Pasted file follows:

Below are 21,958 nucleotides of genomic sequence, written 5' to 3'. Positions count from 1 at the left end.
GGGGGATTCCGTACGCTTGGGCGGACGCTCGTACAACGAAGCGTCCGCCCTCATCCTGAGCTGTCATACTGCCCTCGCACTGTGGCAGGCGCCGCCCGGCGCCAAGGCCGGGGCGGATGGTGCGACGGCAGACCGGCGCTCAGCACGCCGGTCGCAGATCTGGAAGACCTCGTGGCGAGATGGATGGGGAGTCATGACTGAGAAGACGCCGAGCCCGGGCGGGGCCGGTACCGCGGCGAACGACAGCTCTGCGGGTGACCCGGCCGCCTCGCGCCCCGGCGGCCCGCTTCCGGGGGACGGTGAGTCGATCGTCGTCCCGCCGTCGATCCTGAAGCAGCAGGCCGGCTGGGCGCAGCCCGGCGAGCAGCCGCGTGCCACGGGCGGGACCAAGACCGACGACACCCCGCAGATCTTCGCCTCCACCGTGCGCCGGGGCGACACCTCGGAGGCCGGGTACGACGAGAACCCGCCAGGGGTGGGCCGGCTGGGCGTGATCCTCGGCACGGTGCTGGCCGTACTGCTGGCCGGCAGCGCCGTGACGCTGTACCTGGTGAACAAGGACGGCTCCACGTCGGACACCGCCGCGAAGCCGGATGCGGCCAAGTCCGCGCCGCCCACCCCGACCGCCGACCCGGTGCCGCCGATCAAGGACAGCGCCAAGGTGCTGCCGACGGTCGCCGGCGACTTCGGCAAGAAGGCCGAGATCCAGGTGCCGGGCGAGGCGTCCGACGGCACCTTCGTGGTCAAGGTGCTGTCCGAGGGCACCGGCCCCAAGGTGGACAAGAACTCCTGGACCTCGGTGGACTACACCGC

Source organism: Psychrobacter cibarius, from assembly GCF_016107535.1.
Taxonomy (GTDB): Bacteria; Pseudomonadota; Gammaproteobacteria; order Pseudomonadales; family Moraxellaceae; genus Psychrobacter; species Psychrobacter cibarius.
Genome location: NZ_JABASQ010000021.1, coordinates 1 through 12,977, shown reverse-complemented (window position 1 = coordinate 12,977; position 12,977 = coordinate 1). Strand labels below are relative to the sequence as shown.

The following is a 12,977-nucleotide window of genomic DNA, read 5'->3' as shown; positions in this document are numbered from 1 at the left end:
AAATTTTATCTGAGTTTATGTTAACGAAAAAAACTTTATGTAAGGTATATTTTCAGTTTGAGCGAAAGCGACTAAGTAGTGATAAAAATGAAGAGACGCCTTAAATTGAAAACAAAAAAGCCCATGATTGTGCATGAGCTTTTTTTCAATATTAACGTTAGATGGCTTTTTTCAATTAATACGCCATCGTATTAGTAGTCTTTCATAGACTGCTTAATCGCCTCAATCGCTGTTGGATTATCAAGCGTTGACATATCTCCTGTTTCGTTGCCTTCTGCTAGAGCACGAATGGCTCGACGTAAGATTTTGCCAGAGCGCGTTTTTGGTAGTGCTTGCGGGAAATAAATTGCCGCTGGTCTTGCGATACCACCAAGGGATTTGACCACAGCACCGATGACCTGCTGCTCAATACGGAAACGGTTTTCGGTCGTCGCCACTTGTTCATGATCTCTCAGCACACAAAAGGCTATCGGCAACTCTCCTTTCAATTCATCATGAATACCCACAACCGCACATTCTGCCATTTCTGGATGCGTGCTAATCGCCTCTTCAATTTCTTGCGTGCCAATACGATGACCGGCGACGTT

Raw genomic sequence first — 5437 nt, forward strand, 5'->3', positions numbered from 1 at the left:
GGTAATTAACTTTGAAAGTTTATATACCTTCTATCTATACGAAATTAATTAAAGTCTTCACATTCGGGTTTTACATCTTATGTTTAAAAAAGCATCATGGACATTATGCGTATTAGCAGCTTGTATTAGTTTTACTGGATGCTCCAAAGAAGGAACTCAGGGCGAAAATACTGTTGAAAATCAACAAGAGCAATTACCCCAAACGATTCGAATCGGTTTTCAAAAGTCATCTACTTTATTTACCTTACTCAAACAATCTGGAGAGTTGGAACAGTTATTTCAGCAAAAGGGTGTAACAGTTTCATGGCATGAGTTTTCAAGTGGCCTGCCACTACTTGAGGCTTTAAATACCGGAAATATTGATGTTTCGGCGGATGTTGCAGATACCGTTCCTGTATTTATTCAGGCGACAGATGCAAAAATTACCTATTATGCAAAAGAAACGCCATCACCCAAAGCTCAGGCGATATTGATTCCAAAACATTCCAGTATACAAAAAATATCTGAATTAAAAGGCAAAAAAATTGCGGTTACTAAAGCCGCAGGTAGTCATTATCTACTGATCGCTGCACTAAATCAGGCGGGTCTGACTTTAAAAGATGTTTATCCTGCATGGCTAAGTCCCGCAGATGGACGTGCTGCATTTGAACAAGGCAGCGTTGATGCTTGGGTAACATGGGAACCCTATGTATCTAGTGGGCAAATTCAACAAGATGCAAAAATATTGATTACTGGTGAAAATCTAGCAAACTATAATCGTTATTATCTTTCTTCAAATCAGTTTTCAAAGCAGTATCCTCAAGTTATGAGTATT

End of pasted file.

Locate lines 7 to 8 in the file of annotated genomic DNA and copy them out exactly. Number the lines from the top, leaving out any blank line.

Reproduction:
AAATTTTATCTGAGTTTATGTTAACGAAAAAAACTTTATGTAAGGTATATTTTCAGTTTGAGCGAAAGCGACTAAGTAGTGATAAAAATGAAGAGACGCCTTAAATTGAAAACAAAAAAGCCCATGATTGTGCATGAGCTTTTTTTCAATATTAACGTTAGATGGCTTTTTTCAATTAATACGCCATCGTATTAGTAGTCTTTCATAGACTGCTTAATCGCCTCAATCGCTGTTGGATTATCAAGCGTTGACATATCTCCTGTTTCGTTGCCTTCTGCTAGAGCACGAATGGCTCGACGTAAGATTTTGCCAGAGCGCGTTTTTGGTAGTGCTTGCGGGAAATAAATTGCCGCTGGTCTTGCGATACCACCAAGGGATTTGACCACAGCACCGATGACCTGCTGCTCAATACGGAAACGGTTTTCGGTCGTCGCCACTTGTTCATGATCTCTCAGCACACAAAAGGCTATCGGCAACTCTCCTTTCAATTCATCATGAATACCCACAACCGCACATTCTGCCATTTCTGGATGCGTGCTAATCGCCTCTTCAATTTCTTGCGTGCCAATACGATGACCGGCGACGTT

Raw genomic sequence first — 5437 nt, forward strand, 5'->3', positions numbered from 1 at the left: